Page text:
Men wear a black dinner jacket, and trousers are black with a natural taper and a single row of braid down each outside leg. They also wear a white evening shirt, with a turn-down collar (not a wing-collar), worn with cufflinks and studs. A plain silk shirt with buttons may be worn but any kind of ruffles or frills should be avoided. Bow ties should be black and hand-tied, and shoes are black and highly polished or patent. Cummerbunds are not considered essential but may be worn, as may waistcoats, although they are not seen very often. A waistcoat and cummerbund are never worn together. A white handkerchief in the left breast pocket is a classic detail.

Women should wear an evening dress or skirt. This can be long, or a cocktail dress – a fitted dress to very slightly below the knee. The fabric should be suited to evening such as silk, crepe or chiffon. Evening trousers are an option, but it is better to go for a palazzo cut, rather than tight-fitting. Although the dress code is ‘black tie’, dresses need not be black. Fine or costume jewellery is appropriate (but not tiaras), plus an elegant evening bag.

How the Royals do smart casual

‘Smart casual’ can be the hardest dress code to interpret and a great deal depends on the invitation and the type of event. Smart, dark jeans are usually fine and for men, trousers are better than shorts and polo shirts better than collarless t-shirts. Just because an event is informal doesn’t mean you shouldn’t make an effort.

If you are unsure, find out as much as possible about what other people are intending to wear and if that isn’t possible, ask the host or hostess. It is always more polite to the host to dress up than down. Be prepared to adjust your outfit at the last minute. For women, this may mean swapping heels for flats, taking off dressy jewellery or removing a jacket and putting on a cardigan.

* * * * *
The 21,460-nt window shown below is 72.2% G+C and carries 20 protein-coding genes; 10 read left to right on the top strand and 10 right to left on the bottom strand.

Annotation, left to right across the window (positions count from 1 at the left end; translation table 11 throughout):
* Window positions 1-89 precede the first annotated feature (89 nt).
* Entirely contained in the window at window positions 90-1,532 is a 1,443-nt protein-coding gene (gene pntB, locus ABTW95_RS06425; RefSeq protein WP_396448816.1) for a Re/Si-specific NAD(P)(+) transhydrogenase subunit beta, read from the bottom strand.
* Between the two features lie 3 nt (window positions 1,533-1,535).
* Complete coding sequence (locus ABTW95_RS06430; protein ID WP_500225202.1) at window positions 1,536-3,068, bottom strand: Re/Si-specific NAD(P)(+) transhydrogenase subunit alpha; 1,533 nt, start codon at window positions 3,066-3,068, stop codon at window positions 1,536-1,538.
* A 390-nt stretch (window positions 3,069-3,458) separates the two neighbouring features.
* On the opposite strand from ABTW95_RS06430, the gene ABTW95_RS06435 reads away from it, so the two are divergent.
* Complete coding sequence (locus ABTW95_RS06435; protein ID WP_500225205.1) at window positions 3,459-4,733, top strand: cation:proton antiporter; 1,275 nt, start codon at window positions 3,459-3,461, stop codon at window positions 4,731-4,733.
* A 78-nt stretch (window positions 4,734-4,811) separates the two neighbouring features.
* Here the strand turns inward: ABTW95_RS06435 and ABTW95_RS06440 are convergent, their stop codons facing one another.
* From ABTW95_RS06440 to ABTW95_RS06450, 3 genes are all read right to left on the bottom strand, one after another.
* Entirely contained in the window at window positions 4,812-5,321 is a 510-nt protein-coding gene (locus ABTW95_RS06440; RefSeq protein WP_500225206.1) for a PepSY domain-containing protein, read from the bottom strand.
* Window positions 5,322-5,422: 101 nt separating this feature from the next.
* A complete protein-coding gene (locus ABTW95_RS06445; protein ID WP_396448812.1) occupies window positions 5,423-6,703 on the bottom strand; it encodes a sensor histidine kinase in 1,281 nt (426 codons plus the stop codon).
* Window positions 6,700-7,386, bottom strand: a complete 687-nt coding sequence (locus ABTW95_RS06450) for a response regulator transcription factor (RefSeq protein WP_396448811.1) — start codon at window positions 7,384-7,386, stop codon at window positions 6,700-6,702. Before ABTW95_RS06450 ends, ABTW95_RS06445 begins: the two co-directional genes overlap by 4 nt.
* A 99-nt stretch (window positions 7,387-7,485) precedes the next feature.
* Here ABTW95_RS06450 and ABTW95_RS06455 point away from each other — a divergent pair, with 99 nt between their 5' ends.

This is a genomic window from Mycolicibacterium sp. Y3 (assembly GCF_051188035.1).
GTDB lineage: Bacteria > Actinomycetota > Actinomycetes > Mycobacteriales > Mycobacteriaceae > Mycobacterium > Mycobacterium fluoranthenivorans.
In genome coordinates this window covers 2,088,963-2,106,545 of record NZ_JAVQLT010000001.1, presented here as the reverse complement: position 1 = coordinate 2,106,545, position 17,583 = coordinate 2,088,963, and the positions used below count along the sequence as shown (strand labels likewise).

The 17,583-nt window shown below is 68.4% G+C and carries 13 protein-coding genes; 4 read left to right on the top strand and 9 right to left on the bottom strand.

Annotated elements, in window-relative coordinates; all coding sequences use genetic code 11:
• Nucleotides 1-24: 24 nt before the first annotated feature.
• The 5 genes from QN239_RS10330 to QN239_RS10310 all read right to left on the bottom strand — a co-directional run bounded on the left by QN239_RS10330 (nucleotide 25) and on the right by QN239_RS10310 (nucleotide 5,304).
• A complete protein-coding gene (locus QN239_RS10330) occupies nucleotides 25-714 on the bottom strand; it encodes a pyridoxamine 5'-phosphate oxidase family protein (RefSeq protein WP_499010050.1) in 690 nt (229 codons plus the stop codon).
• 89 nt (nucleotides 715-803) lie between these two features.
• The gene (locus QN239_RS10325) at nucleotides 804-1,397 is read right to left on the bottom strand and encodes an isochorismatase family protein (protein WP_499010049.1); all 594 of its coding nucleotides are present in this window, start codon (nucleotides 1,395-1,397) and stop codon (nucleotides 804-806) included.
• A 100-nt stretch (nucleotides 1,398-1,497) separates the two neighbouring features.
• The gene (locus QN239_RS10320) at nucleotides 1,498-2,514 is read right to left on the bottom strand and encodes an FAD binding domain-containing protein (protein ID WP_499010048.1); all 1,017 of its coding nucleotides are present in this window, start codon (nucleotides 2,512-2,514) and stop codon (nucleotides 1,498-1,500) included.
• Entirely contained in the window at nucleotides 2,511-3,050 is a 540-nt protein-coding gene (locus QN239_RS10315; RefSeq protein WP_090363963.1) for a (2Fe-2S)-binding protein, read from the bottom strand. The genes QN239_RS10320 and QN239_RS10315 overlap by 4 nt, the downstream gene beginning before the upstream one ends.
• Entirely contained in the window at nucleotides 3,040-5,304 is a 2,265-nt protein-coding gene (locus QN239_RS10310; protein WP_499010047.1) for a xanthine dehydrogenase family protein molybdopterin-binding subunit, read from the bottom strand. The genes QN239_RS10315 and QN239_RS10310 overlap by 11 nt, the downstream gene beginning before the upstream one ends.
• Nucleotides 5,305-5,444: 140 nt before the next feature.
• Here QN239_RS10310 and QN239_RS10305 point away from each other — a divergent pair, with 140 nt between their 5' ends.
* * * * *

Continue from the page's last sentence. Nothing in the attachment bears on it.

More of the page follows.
How the Royals do countryside chic

Dress codes in rural areas may be more traditional than in cities. Some guidelines on what to wear are based on practicality; clothes should be appropriate for the weather and outdoor activities. Traditionally black is still seen as a city colour, other than for funerals. Men wear brown rather than black shoes, and tweeds. Women might wear black for formal dinners or dances but not for daytime. Outdoors, weatherproof jackets are worn in preference to woollen overcoats. Colours are muted; greens and browns are more rural than black or anything hi-vis. Country sports, even if not practised, are the inspiration for the ‘correct style’, but dressing for an activity in which you are not taking part is unwise; for example a man who is not actually shooting should avoid plus fours.

Why the Queen always wears a head scarf at Balmoral

Scarves and woollen or fake fur hats are frequently worn by women, while flat caps may be worn by men. Trainers are not usually worn in the countryside – opt for walking boots or Wellingtons instead. As for other dress codes, err on the side of effort and do not be afraid to ask in advance what others are going to be wearing.

Debrett’s x Bicester Village are celebrating a yearlong partnership with the launch of a ‘Guide To British Style’, which is available at Bicester Village and provides insight into fashion etiquette.